|Click here to view Nance’s CV.||Nance Klehm is a steward of the earth. She is an ecological systems designer, landscaper, horticultural consultant, and permacultural grower, as well as an in demand consultant, speaker, and teacher. She is respected internationally for her work on land politics and growing for fertility.
Nance has been featured in Time Magazine, the Utne Reader, the Chicago Tribune, Reuters news service, on the MSN Money website, and many other publications and media outlets. She has been interviewed extensively about her work including spots by American Public Media’s Weekend America program, KRCL in Salt Lake City, BBC Radio Canada, Chicago Public Radio, and KBOO in Portland, Oregon.
Chicago’s Pacific Garden Mission (PGM), one of the largest shelters for the homeless in the United States, serves an average of 800 residents and visitors per day, resulting in hundreds of pounds of food waste each week. Nance was called upon in 2005, when Pacific Garden was interested in creating a new facility with sustainability in mind. She designed, help to build, and spent five years managing the Greenhouses of Hope – a large scale, closed-loop vermicompost and farming project that trains residents of the shelter on horticulture, gardening, and composting techniques and tools.
She is the bioinstigator-in-residence at the Center for Land Interpretation’s off-the-grid site in the desert outside of Wendover, Utah. Since 2007, Nance has worked with post-consumer materials (including solid and liquid human waste, grey water from sinks and showers, food, yard waste, manure, and cardboard) and transformed these materials into biologically rich soil (using decomposition, filtering, and fermentation). The resulting waste-sponge soil systems sustain a habitat of edible and medicinal plants, digestion of soil salinity, and the capturing, storing and use of precipitation.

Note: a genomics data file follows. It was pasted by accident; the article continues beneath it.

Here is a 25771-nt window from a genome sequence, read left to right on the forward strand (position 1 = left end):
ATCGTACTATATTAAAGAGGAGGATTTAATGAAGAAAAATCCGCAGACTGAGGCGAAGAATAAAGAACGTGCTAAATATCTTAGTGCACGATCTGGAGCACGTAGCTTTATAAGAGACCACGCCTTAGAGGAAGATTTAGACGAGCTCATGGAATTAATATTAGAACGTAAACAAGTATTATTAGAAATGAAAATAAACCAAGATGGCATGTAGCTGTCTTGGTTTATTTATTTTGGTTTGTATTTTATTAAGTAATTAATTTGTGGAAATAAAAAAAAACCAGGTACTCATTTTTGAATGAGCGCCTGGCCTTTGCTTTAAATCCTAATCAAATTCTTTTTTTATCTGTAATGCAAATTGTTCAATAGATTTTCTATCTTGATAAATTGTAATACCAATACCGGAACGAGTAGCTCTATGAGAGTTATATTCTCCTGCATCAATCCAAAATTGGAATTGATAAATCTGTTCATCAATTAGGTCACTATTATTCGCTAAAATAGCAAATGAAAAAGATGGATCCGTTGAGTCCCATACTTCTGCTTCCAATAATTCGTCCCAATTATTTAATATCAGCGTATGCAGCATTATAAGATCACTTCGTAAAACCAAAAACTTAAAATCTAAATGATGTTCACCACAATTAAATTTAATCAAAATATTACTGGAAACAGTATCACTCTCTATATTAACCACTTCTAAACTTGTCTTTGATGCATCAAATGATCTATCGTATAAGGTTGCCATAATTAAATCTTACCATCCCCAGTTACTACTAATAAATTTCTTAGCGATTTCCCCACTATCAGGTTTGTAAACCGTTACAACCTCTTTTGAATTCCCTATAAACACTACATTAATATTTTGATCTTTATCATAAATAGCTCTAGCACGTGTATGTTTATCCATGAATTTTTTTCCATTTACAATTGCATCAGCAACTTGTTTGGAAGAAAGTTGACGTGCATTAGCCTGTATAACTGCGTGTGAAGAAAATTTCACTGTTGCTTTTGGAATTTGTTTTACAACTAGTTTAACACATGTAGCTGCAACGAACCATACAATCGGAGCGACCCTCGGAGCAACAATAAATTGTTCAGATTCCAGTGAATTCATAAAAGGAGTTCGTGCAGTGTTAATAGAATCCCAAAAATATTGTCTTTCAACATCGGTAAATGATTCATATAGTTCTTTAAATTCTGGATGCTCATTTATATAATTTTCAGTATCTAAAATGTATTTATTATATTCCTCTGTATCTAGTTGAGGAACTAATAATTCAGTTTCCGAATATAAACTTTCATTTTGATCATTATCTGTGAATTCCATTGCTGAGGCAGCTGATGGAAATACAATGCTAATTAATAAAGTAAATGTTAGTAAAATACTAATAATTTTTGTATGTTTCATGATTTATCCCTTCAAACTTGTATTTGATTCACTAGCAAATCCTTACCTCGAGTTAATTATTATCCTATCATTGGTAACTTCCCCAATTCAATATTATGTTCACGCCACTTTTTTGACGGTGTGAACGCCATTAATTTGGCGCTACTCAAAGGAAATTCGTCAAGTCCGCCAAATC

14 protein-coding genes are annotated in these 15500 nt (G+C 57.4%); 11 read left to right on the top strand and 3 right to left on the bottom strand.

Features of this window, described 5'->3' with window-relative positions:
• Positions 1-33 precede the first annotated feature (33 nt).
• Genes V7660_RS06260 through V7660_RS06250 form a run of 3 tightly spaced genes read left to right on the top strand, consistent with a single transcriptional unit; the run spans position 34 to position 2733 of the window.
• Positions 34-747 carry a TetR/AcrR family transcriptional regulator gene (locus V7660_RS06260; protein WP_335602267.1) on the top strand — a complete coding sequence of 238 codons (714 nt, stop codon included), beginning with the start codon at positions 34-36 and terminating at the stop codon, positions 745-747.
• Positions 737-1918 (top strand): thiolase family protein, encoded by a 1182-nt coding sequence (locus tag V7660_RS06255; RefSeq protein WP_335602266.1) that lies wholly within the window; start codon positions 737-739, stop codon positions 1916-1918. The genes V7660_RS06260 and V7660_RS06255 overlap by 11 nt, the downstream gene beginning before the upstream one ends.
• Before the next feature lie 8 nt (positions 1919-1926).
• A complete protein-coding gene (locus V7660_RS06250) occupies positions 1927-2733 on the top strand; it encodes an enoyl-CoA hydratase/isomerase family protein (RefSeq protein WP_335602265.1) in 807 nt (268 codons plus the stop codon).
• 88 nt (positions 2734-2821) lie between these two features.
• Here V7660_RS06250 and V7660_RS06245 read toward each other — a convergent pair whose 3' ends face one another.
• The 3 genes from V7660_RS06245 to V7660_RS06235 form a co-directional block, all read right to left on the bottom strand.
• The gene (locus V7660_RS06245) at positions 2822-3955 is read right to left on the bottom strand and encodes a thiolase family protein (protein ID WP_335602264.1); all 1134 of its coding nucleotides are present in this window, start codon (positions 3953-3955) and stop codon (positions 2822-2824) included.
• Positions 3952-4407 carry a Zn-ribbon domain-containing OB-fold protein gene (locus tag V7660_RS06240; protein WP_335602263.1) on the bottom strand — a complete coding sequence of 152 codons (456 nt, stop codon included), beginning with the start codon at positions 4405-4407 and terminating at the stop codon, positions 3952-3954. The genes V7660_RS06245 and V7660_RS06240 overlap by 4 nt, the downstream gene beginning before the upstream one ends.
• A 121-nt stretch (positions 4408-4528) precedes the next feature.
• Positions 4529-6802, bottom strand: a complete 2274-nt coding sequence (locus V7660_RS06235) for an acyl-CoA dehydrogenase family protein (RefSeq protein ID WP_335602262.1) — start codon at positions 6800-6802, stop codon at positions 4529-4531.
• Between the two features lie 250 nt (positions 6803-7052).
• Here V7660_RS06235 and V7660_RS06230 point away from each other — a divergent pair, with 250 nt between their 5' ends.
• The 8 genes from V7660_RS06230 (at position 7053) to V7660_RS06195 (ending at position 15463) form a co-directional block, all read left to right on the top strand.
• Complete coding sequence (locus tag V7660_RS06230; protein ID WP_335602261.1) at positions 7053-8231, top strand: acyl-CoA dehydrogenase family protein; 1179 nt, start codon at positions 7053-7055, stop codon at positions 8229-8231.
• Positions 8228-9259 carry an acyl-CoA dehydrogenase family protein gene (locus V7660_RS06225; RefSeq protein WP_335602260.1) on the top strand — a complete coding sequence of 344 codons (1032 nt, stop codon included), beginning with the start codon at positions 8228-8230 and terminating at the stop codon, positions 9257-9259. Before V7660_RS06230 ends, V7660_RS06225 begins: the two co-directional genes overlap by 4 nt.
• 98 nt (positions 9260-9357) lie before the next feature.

Nance has lectured recently at the Museum of Contemporary Art, the Hammer Museum in Los Angeles, the University of Cincinnati, and the Canadian Centre for Architecture in Montreal. She has taught at the University of California – Los Angeles, Northwestern University in Evanston, Illinois, and Dartington College in the United Kingdom, as well as for countless community groups worldwide. She writes a regular column for Arthur magazine. In addition, Nance was included in the books Radical Homemakers (by Shannon Hayes), Participatory Autonomy (edited by Rick Gribenas), and The Revolution Will Not Be Microwaved: Inside America’s Underground Food Movements (by Sandor Katz).
Nance earned a B.A. in Archaeology and Spanish Literature from the George Washington University in Washington, D.C., followed by graduate work in Education Philosophy at the University of Illinois at Chicago. She has continued her education in a variety of ways, from intensive cheesemaking training on a sheep farm outside of Brattleboro, Vermont, to studying with David Holmgren (the co-originator, with Bill Mollison, of the concept of Permaculture). She worked with Martin Crawford of the Agroforestry Research Trust of Devon, England, took herbal apprenticeships in Wisconsin, and herbal study at the East West College of Herbalism in California.
She lives and grows in the middle of Little Village, a densely packed, diverse urban neighborhood in the heart of Chicago. Her house and land are daily practice in permaculture and urban living. She has worked with chickens, quails, rabbits, fish, and dairy animals. Nance is bilingual in Spanish and English, understands basic French, is a canner, a preserver, practices yoga and meditation, has traveled the world, and can be totally hilarious.